The National Biodiesel Board (NBB) and American Soybean Association hailed Congress’s passage of the Energy Bill as a crucial step forward in establishing biodiesel as a long-term component of the nation’s energy supply.

The bill passed with several provisions to promote biodiesel’s growth, including the extension of a federal excise tax credit, the industry’s No. 1 priority.

"The U.S. has not had a comprehensive energy strategy in decades and this bill finally changes that," said longtime biodiesel champion Senator Chuck Grassley (R-Iowa), who serves as Senate Finance Committee Chairman and was a member of the Energy Bill Conference Committee. "Its passage will help ensure the continued expansion of biodiesel and other renewable fuels that help strengthen national security by reducing our dependence on the Middle East for oil and expand markets for agricultural products."

The tax incentive, established originally as part of the American JOBS Creation Act of 2004, would have expired in 2006. It will now be extended through 2008. Senators Blanche Lincoln (D-Ark.) and Jim Talent (R-Mo.) were the chief sponsors of the extension.

"This bill brings us one step closer to a national energy policy that encourages the production and use of cleaner, renewable energy like biodiesel," Lincoln said. "Farmers in Arkansas and other rural states have already begun to turn to biodiesel, and I’m proud to have helped this promising biofuel gain a place at the table so it can be more cost-competitive with petroleum diesel. As I’ve said all along, in order to create favorable market conditions for biodiesel, we must have adequate support and tax incentives to foster these conditions. This bill is a tremendous step forward for biodiesel because it helps us in our goal towards energy independence."

"Passage of the energy bill is a real victory for renewable fuels and for family farmers throughout the Midwest and the United States," said Senator Jim Talent, who also helped negotiate the 7.5 billion gallon Renewable Fuels Standard, and created the small producer tax credit for biodiesel, both of which were included in the Energy Bill. "Renewable Fuels are at the heart of economic growth and jobs for the future; at the heart of energy independence from foreign energy producers; at the heart of environmental quality; and at the heart of value-added agriculture for our family farmers and producers. I congratulate the National Biodiesel Board, producer groups and everyone who worked so hard for this day."

The excise tax credit amounts to a penny per percentage point of biodiesel blended with petroleum diesel for "agri-biodiesel," such as that made from soybean oil, and a half-penny per percentage for biodiesel made from other sources. It is taken at the blender level with the intended effect of lowering the cost of biodiesel to consumers in taxable and tax exempt markets.

Rep. Kenny Hulshof (R-Mo.) led the charge for the extension on the House side. "We need to focus on domestic, renewable sources of energy to supply our increasing demand and this bill goes a long way in accomplishing that goal," Hulshof said. "This agreement signals the culmination of months of tireless negotiations, but the final product is a good one for farmers, consumers and the environment. This truly is a monumental step for renewable fuels."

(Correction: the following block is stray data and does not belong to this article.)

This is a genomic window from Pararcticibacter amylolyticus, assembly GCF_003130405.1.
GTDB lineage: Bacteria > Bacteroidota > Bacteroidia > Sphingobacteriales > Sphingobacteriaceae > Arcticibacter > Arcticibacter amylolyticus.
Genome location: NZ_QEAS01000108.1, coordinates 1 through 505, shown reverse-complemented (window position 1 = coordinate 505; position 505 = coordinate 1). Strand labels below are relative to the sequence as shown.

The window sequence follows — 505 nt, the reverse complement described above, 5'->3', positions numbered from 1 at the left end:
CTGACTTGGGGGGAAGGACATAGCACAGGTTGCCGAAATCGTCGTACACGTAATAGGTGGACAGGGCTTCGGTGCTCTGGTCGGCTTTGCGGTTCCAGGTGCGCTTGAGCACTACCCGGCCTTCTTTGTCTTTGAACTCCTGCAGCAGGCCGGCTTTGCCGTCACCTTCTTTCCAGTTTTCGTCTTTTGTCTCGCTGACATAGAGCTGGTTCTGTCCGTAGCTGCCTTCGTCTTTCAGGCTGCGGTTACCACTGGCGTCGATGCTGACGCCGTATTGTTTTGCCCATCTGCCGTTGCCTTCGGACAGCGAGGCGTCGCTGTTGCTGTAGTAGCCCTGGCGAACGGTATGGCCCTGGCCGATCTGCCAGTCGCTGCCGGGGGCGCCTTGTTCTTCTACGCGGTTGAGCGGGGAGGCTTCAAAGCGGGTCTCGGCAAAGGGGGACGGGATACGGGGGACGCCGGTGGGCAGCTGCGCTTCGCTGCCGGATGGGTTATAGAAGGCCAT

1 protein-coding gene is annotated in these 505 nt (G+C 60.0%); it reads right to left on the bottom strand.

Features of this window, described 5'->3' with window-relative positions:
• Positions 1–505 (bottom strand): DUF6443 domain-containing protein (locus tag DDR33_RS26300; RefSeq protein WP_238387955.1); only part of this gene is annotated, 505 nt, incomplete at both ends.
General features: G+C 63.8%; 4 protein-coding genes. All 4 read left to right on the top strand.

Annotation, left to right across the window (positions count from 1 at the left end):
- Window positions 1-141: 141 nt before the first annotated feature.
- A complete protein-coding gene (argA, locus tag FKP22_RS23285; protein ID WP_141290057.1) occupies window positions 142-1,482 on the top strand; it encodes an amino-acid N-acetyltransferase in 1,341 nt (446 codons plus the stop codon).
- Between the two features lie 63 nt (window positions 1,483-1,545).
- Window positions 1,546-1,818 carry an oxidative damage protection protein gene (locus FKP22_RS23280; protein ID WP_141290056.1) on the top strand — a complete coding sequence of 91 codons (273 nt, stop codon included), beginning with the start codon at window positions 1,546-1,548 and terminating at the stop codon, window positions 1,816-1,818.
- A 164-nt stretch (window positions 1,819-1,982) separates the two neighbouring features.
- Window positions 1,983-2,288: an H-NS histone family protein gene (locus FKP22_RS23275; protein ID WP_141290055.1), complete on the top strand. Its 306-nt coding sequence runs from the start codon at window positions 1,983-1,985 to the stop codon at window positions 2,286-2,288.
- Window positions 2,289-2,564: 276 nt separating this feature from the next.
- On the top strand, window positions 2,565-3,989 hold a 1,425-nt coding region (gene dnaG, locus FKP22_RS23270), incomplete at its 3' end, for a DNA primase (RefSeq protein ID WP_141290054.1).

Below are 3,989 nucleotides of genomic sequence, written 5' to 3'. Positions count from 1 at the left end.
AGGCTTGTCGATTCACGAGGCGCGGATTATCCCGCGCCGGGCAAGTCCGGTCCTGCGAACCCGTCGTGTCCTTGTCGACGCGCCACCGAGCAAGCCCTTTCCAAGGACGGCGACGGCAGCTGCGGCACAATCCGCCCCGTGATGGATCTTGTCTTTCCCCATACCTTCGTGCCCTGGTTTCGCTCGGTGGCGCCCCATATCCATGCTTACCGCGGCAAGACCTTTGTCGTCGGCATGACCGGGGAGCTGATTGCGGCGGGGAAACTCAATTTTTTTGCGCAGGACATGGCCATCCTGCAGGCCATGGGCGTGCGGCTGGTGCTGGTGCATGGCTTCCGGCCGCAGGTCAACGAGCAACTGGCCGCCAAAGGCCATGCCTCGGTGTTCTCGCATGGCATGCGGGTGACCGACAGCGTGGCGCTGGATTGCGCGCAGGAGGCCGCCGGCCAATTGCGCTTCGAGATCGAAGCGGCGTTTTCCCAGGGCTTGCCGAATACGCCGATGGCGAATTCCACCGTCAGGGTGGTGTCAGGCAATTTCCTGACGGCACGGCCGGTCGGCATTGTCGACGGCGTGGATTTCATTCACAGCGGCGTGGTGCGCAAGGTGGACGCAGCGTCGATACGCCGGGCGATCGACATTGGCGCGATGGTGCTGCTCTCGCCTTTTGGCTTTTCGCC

"We have actively sought an Energy Bill for more than four years, and its passage represents a huge victory for soybean farmers," said ASA President Bob Metz from his farm in South Dakota. "The extension of the biodiesel tax incentive and other provisions position the biodiesel industry for explosive growth, and our growers stand ready to supply the soybean oil necessary to ensure it does. We sincerely appreciate the efforts of our congressional champions and ASA members who deserve all the credit for making this happen."

Darryl Brinkmann, chairman of NBB and a soybean producer from Carlyle, Ill., echoed that more biodiesel usage is good for America. "The biodiesel industry has already begun to see the results of the tax incentive stimulating demand, but without the passage of this extension, people would have been reluctant to invest in biodiesel as part of a long-term solution to our energy security," Brinkmann said. "We are thankful to Senator Grassley and all our champions in the Senate and House who recognized how important it is to America to encourage use of renewable fuels. This is a good day for biodiesel."

Biodiesel can be used in any diesel engine in pure form, or blended with petroleum diesel. It significantly reduces most regulated emissions and is non-toxic and biodegradable. Biodiesel has the highest energy balance of any transportation fuel. The U.S. Department of Energy (DOE) and the U.S. Department of Agriculture (USDA) in 1998 performed the prevailing life cycle study of the energy balance of biodiesel. It found that for every one unit of fossil energy used in the entire biodiesel production cycle, 3.2 units of energy are gained when the fuel is burned, or a positive energy balance of 320 percent.